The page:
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The Dog Is Choking! Here’s What To Do
Mary Jamison 220

The Dog Is Choking! Here’s What To Do

Dogs are inquisitive beings, exploring their worlds with their noses and mouths. Unfortunately, this leads to a common problem: choking.

 

They chew on all sorts of things, and if an object gets stuck in their throats or wrapped around their necks, their airways can become blocked leading to an unfortunately common emergency. 

What are the signs of choking?

When your dog is choking, she may:

 
  • Show extreme distress
  • Drool excessively
  • Paw at the mouth
  • Gag and retch

What should you do for a choking dog?

  • Before you leap to action, it’s important to remain calm and take notice of what’s really going on.
 

Is your dog coughing or gagging? If so, it's similar to your friend at dinner who starts coughing or gagging when their food goes down the wrong tube. They can't talk to you, but they don't need you to intervene – not yet. The same is true for your dog. 

 
  • Corral your pet into a small area so if things get worse they can't run and hide from you. Dogs who are panicky may thrash or bite. Don’t put yourself in danger of being bitten.
  • If something is wrapped around the neck, carefully use scissors to remove the object.
  • Open the mouth and look inside. If you can see the object, take care when trying to grab it! You don’t want to push it further down in the throat or damage the lining of the throat. It’s best to use tweezers to pull the object out if you can.
  • Some dogs like Labradors have an area at the top of their mouths where things can get lodged. Be sure to look there, too.
  • If you can’t see the object, DO NOT put your fingers down the throat to search. You could inadvertently push the object further down and damage the throat. 
 

If the situation worsens and your dog can no longer cough or gag, you need to take immediate action.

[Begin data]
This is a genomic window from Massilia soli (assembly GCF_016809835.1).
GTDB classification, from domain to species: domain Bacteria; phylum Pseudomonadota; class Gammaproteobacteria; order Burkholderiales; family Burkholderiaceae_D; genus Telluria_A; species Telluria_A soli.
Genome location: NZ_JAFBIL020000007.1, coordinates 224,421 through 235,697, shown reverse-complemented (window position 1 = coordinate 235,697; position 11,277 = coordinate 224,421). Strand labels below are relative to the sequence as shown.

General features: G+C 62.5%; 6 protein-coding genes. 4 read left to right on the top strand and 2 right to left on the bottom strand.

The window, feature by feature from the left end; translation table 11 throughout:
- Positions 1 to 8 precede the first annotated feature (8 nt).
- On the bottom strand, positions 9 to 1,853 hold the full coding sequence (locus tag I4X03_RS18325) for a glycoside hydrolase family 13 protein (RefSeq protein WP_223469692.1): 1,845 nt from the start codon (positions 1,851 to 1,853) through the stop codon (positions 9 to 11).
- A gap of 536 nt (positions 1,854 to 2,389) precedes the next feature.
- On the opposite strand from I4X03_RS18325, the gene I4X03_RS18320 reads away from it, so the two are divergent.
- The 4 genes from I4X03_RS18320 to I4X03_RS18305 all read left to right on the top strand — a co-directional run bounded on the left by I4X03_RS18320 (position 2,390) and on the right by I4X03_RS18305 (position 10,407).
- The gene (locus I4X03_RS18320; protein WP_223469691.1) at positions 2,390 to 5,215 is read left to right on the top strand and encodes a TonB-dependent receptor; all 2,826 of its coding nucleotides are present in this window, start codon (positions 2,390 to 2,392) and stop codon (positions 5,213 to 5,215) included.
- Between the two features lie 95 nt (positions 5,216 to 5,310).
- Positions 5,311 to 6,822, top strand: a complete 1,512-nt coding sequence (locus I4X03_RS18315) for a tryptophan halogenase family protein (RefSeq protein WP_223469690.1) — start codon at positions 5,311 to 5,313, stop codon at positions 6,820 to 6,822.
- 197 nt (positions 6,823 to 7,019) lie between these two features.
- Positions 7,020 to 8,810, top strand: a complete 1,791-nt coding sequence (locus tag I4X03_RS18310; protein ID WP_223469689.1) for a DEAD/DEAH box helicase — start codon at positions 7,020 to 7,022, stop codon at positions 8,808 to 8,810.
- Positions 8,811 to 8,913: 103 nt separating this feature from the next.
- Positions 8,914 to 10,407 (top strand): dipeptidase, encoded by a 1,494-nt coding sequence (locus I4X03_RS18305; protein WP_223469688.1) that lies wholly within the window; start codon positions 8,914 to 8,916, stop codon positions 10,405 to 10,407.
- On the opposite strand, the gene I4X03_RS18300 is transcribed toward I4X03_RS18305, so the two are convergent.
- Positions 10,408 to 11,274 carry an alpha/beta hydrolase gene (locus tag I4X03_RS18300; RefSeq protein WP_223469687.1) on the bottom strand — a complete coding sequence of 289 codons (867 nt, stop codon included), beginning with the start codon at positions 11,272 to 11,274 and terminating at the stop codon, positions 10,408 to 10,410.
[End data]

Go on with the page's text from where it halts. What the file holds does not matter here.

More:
Is there a Heimlich maneuver for dogs?

Yes, but we’re not allowed to call it that! In dogs and cats it’s called Choking Management. It’s a bit different as we don’t do sub-abdominal thrusts like we do on humans. 

 

Learning the proper technique in a first aid class for dogs is important. Beware of other methods you may find in an internet search.  

 

The technique we teach is the one recommended by veterinarians for the most effective methods that cause the least amount of adverse side effects: 

 

Just like you would do, a choking dog will stand up. Place your hands on either side of the rib cage and push your hands toward each other. The idea is to compress the rib cage to force air out of the lungs and push the object they are choking on up and out. 

 

This will often do the trick. If the object comes out, be sure to grab it and dispose of it before your pup decides they want another try!

What happens if that doesn't work? 

Your pup may become unconscious from the lack of air. If this happens, be sure to look in the mouth right away to see if the object can be reached. Quite often the muscles in the throat relax and you can grab the object easily. 

 

If the object isn’t expelled within the first minute or two, don’t delay – get to the vet immediately! 

 

Time is of the essence when your dog is choking, so don’t spend too much time trying to dislodge the object on your own. Getting to the vet quickly is critical. Call ahead if you can and let them know you’re on your way with a choking dog.

Should I perform rescue breathing or CPR?

 

On your way to the vet, you may need to perform rescue breathing or CPR to help push the item up or down while your pup is unconscious. 

 

These maneuvers are life saving, but should only be done if you’ve been trained on the proper technique. 

Is it important to learn dog first aid?

You bet it is!

 

You may think it’s unlikely that you’ll ever have an emergency situation with your dog,  but that’s what 92% of all pet owners thought before they experienced an emergency with their animals.

 

That’s right! The vast majority of pets will experience some sort of emergency in their lifetimes. Over 60% of all vet visits are emergency in nature. 

 

That alone tells you you’re much more likely than you ever thought to need first aid skills in your back pocket.

 

There are many good first aid classes available where you can learn the basics, including what to do if your dog chokes and when, how, and where to perform rescue breathing and CPR.

 

Sit n’ Stay offers Pet Tech pet first aid classes where we prepare you for what to do in all kinds of emergencies. 

 

To learn more about our Pet Tech first aid classes, click HERE.

 

Being trained to know exactly what to do in emergencies helps pet parents feel confident they can help their beloved doggos in any situation. That peace is worth the price alone, but best of all, you may actually save the life of a dog one day!


 

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